Mine currently seems to be bowed out on the bottom (wider than top) because I didn't brace it like you did before cutting out and replacing my rockers and floor.
 
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Josh Schrecengost

Farmall Cub
Joined
Jun 28, 2020
Messages
99
Points
18
Is that the same side door (drivers) in both photos? It would be good to see one from a distance that shows how the entire door is fitting. If I read your post correctly the driver door now has a narrower, by 3/16, pillar space to fit into. However if those photos are of the same door then you still may have enough room. However when the front and rear pillar got squared to each other the door is now tilted between them causing the loss of space. The hinges on the doors/body have multiple directions of movement. If that is the same door then it looks like rotating it on its axis - top toward front, bottom toward rear would square it up. Then it may not be hitting like this..

Bolts on front pillar allow in and out from pillar(body) movement. Bolts on door allow tilting up down top to bottom.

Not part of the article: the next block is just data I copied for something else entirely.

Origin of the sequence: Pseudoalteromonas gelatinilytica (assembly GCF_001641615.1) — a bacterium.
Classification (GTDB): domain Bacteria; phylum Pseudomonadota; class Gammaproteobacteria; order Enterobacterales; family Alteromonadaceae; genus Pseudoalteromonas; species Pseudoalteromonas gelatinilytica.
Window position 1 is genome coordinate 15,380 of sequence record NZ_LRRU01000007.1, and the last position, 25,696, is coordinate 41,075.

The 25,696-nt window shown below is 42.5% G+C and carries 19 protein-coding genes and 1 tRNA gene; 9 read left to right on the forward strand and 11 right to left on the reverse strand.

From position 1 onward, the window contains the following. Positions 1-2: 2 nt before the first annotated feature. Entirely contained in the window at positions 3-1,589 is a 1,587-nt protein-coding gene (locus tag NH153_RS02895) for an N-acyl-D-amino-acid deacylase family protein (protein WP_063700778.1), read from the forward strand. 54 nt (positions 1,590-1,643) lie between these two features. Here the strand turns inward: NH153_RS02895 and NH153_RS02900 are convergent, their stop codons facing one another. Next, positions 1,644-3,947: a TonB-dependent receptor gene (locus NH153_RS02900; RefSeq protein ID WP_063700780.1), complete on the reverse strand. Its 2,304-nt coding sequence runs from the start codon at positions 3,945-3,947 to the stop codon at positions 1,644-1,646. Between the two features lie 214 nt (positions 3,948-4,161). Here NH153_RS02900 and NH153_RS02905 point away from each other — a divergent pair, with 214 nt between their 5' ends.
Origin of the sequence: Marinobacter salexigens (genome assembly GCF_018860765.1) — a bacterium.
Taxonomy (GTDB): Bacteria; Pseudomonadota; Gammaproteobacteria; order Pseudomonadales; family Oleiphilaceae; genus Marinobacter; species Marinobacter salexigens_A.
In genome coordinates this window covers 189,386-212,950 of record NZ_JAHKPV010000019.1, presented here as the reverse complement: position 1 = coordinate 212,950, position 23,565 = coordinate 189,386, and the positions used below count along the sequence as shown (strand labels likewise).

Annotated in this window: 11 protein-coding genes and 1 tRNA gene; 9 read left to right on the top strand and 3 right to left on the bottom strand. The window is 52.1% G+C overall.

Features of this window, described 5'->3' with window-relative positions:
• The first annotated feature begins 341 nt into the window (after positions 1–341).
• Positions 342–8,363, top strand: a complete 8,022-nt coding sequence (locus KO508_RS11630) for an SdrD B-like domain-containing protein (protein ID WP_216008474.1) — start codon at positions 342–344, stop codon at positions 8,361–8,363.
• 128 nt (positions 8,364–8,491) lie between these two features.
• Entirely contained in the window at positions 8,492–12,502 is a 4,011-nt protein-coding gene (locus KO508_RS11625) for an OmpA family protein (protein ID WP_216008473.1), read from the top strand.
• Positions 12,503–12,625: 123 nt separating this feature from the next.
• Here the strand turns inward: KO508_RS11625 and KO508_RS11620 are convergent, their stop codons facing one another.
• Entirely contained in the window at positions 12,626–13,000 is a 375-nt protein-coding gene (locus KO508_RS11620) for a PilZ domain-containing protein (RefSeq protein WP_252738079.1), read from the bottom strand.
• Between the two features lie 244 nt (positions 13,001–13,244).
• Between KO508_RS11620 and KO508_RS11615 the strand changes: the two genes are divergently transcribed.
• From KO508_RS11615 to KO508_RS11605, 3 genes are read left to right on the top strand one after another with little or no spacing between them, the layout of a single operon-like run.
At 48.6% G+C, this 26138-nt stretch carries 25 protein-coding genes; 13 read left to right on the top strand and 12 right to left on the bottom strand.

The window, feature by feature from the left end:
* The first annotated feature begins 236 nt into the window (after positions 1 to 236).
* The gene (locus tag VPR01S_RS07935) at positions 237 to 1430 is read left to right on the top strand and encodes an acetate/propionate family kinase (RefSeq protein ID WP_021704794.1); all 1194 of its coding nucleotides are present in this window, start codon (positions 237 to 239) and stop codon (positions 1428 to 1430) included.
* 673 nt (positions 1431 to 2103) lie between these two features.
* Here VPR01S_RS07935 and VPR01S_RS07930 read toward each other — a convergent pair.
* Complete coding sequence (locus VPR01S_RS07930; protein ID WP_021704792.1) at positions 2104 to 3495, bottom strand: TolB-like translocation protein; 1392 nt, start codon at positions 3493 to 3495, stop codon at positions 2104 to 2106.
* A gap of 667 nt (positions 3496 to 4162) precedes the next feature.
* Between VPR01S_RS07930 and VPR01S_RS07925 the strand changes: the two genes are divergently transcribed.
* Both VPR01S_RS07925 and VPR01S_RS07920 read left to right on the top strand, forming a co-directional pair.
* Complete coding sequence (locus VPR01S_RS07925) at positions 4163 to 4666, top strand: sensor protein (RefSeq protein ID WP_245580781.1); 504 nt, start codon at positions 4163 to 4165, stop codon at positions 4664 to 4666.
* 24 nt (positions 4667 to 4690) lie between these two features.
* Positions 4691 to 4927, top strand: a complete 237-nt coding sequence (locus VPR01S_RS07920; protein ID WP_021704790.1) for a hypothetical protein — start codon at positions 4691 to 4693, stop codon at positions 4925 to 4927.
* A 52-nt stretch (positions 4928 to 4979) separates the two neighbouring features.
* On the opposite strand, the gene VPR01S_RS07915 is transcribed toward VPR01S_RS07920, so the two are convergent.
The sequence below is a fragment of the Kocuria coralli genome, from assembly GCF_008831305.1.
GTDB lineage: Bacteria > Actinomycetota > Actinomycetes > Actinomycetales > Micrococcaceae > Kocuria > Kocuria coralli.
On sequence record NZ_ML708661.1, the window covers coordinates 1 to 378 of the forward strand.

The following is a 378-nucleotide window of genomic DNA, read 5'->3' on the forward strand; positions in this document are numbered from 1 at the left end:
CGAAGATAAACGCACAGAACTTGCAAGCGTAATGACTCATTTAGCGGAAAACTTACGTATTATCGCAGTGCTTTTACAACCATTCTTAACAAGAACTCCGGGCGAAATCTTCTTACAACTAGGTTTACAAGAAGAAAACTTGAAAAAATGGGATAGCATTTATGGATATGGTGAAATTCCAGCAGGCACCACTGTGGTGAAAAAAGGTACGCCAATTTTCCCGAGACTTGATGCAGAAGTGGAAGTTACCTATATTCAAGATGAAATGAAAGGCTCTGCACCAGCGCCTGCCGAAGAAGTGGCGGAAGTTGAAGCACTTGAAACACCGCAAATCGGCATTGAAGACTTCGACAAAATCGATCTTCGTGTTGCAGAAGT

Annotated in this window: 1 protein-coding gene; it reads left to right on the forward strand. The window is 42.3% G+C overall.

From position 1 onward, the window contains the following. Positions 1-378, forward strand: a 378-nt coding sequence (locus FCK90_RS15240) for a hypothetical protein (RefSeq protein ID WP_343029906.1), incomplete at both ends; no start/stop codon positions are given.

Mine currently seems to be bowed out on the bottom (wider than top) because I didn't brace it like you did before cutting out and replacing my rockers and floor.
Thanks Lars. Yeah, it is the same door. I was thinking with all the pressure I put on the door getting it hung that I may have forced it forward where the hinges attack. I'll take the door liner off tonight and see what I can do.
 

Josh Schrecengost

Farmall Cub
Joined
Jun 28, 2020
Messages
99
Points
18
On videos I have been watching couple mention the not using flux, go with small size .023 or .30, and using higher argon/co2 mix aka above 70%. The reason for that is it helps keep the warpage down by controlling the heat and penetration. The arc gets impacted. I'm still on the fence of spending the extra and going to TIG Mom would be proud I'm procrastinating this long and not just trying to buy the most expensive LOL
I'm running 0.030 with 25%CO2/Argon at about 16 cfm